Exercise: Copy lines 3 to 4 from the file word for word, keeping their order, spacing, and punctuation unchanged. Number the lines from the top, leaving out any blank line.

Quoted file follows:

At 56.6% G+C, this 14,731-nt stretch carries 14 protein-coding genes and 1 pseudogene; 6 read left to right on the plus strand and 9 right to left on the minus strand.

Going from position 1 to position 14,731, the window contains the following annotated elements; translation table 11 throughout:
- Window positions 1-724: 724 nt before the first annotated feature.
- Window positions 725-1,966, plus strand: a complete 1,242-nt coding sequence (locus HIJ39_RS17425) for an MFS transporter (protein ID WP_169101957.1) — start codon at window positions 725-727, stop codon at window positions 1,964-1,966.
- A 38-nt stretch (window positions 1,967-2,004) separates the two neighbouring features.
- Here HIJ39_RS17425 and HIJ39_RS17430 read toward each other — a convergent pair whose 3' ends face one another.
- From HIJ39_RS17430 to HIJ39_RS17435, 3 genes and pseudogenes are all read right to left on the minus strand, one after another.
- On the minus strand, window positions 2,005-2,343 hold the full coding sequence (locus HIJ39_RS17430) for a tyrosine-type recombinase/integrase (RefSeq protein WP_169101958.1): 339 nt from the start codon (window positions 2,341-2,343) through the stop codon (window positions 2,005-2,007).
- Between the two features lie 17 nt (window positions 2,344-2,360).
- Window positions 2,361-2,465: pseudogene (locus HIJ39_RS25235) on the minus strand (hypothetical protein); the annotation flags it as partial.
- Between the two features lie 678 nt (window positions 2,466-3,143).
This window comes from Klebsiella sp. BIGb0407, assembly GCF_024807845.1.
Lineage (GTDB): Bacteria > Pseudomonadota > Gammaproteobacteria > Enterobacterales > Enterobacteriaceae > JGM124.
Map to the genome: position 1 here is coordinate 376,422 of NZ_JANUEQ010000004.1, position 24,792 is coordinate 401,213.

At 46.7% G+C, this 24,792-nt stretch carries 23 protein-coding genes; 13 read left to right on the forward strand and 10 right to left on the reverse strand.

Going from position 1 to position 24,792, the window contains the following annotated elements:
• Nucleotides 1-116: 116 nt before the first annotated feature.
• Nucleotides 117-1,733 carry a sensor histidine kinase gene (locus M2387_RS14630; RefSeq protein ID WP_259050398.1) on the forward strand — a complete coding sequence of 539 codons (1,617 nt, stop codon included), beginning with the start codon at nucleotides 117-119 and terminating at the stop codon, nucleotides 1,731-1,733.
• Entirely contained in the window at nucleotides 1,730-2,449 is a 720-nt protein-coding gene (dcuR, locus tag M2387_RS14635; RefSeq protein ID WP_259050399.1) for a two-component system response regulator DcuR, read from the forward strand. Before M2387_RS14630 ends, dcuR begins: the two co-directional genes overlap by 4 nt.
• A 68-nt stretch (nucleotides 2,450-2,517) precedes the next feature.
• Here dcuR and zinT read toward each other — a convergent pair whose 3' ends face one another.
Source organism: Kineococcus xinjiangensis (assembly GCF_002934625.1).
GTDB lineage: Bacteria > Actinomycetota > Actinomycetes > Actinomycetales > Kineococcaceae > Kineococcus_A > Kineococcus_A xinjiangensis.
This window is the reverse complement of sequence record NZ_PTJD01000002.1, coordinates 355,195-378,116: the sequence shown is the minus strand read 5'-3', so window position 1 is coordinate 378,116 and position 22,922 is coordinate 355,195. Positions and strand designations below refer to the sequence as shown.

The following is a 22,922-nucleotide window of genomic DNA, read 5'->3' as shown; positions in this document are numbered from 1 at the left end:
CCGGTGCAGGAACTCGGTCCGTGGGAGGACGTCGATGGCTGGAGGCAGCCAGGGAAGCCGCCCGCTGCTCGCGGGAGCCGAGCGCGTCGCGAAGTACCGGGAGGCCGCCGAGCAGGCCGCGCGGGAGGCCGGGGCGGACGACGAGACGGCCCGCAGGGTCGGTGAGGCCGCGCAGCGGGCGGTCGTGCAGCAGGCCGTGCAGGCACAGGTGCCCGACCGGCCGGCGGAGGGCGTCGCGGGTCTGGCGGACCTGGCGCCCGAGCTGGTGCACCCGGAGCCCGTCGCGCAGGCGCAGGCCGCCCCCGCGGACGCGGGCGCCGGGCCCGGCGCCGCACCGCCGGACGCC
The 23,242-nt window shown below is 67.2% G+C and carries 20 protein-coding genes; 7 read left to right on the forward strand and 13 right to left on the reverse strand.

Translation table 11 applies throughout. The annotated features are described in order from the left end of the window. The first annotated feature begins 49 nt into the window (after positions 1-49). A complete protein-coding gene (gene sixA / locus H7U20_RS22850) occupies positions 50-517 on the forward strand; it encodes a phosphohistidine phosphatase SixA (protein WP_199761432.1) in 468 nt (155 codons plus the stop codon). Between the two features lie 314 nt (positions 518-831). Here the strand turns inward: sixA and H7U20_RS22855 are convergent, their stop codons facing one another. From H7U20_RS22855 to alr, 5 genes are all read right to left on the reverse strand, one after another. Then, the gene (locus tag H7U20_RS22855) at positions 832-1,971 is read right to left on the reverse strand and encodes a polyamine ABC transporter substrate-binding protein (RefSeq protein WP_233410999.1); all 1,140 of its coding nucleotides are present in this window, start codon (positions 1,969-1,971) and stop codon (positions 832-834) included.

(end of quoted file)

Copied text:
- Window positions 1-724: 724 nt before the first annotated feature.
- Window positions 725-1,966, plus strand: a complete 1,242-nt coding sequence (locus HIJ39_RS17425) for an MFS transporter (protein ID WP_169101957.1) — start codon at window positions 725-727, stop codon at window positions 1,964-1,966.